Wednesday, December 22, 2010

Reflecting on ancestry

I arrived back in the US over the weekend, dropping in through Vancouver and avoiding all of the storms blowing in across California.  My daughter and I immediately headed to Denver for a visit with my parents, a chance to catch up on, and to share,  events and rumors throughout the extended family.

When I was in my 20’s, I dropped through my grandparent’s home outside Cleveland each time I flew over on business, probably twice a year.  My grandfather was a lifelong railroader, working his way up from track worker to ‘assistant to the president (Personnel Training)’ of the Erie Lackawanna railroad.  I’ve always been glad that I’d made time to sit and talk with them: as time spent can never be taken away, I didn’t find myself wishing I’d done more once they were gone.  I’ve got lots of good memories.

2I put his name into the browser search engine on a whim while typing this, and the Internet popped up a news article from a company magazine, circa 1944.  He must have been in his 40’s at the time, much younger than I am now.  It’s so strange to see him young and hustling: he was distinguished and in-charge years later, as I first remember him.

Our social memory is clearly lengthening as more and more archival material moves online.  Its fascinating what random bits of personal history wash up as a result.  I can forsee social maps being automatically extended into the past, without the need to laborously reconstructing family trees  through public records. And future generations will benefit from the myriad tracks that we leave through the literature, blogs, and facebook postings, almost a daily record of our evolving thoughts and lives.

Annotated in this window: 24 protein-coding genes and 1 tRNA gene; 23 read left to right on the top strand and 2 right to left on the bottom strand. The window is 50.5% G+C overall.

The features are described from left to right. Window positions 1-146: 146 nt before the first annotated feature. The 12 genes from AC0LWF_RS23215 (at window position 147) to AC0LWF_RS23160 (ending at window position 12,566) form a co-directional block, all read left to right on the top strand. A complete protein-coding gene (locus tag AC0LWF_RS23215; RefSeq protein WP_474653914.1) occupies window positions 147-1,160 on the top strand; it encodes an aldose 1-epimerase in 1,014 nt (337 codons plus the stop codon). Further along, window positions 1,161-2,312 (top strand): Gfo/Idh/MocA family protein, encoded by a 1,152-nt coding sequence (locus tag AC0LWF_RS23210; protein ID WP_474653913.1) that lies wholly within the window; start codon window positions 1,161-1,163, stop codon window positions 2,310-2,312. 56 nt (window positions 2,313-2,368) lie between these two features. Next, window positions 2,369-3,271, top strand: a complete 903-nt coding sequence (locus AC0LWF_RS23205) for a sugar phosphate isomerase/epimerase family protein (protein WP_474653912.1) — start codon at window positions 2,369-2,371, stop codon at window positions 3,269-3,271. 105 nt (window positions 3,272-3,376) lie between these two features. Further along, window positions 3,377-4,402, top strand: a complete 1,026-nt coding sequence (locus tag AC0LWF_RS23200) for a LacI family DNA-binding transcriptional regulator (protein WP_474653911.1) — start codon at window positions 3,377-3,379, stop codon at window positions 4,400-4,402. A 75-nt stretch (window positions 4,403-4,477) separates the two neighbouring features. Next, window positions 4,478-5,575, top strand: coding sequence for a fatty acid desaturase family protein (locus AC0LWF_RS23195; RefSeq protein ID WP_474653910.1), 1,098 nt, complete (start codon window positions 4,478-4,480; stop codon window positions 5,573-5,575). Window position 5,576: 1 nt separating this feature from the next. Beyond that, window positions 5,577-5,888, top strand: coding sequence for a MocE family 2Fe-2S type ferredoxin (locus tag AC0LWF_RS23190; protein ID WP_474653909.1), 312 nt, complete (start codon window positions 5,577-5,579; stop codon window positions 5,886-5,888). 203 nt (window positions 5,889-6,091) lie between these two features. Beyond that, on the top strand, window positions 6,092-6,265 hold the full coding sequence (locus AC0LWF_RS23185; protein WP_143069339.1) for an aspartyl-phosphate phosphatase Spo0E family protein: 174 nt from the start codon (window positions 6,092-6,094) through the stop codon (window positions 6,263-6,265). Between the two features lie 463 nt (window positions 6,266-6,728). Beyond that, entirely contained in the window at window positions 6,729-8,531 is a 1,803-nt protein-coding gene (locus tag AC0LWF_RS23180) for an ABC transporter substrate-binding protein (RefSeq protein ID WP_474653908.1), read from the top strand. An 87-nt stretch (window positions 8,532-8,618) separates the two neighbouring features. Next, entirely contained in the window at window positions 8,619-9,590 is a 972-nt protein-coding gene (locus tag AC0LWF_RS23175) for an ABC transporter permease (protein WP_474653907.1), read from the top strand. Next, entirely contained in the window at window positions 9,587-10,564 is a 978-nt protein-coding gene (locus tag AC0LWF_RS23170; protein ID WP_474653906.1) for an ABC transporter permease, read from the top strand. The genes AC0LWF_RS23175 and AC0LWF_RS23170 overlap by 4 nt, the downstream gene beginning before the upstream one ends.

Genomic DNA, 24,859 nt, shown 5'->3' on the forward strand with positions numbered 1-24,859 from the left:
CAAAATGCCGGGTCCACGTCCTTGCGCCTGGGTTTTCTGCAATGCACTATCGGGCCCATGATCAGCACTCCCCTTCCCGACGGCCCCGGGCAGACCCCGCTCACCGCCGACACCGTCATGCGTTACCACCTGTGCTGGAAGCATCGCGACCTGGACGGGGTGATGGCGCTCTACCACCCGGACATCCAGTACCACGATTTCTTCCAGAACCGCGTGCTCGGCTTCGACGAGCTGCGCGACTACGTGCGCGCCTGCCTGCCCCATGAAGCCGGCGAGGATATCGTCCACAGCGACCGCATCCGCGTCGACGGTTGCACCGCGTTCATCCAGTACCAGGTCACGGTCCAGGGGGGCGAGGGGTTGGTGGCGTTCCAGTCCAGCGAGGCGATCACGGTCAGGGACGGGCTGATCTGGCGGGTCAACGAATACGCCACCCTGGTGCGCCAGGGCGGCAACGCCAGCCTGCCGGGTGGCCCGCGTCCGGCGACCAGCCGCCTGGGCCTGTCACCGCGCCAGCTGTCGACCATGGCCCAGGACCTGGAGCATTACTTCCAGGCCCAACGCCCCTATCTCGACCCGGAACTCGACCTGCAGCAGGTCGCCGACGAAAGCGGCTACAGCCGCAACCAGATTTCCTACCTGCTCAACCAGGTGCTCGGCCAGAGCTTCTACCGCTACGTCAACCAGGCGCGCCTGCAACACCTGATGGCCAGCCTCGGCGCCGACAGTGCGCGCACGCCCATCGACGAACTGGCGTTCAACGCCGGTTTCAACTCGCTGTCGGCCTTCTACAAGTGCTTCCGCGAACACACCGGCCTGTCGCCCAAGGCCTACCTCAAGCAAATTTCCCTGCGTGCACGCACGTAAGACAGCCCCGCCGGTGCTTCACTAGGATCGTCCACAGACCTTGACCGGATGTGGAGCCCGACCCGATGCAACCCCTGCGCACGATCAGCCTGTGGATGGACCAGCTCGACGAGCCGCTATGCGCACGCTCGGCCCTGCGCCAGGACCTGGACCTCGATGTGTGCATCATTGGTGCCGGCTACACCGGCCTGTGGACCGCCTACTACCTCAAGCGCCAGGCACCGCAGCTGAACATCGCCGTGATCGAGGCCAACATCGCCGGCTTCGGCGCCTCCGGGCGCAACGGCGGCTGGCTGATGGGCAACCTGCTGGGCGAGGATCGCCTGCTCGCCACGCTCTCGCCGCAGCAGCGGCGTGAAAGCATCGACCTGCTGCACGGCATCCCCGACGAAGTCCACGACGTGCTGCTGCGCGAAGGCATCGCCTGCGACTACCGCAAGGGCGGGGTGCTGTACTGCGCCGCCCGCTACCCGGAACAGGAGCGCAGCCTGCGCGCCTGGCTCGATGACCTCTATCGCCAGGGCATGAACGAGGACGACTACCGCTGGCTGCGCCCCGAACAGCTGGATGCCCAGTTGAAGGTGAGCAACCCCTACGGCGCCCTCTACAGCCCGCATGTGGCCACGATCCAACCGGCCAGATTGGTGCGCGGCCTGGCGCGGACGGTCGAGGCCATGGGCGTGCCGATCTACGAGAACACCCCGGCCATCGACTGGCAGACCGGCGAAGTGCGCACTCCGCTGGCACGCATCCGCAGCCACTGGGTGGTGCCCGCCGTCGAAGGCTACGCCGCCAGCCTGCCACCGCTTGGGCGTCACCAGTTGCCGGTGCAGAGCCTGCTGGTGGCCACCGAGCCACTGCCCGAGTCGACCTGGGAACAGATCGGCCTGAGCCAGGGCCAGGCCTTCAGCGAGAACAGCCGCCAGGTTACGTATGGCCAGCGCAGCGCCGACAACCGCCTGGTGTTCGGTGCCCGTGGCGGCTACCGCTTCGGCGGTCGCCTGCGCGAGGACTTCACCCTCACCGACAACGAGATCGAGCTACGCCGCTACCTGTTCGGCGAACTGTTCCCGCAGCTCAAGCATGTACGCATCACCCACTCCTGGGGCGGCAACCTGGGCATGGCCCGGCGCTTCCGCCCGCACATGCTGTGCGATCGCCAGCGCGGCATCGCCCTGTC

How will this affect family identity?  Today, family traditions are stories, handed down from grandmother to granddaughter.  We build our backstories through yellow photographs and personal narratives, tailored to matriarchal perspective. How will this change with direct access to the reality of published history?  Will we feel more or less connected to ancestors who speak for themselves? 

I think the blend of fact and legend will make our familial context more vivid, both inspiring and cautionary, than it is today.

And what of these essays?   I write for my own reflection and in dialog with today’s readers, but I’m aware that it also becomes part of the publicly accessible record.  Sometimes, I self-censure slightly for that.  No so, looking to my descendants: I’m happy to be leaving a trail for them to discover, if they are so inclined.

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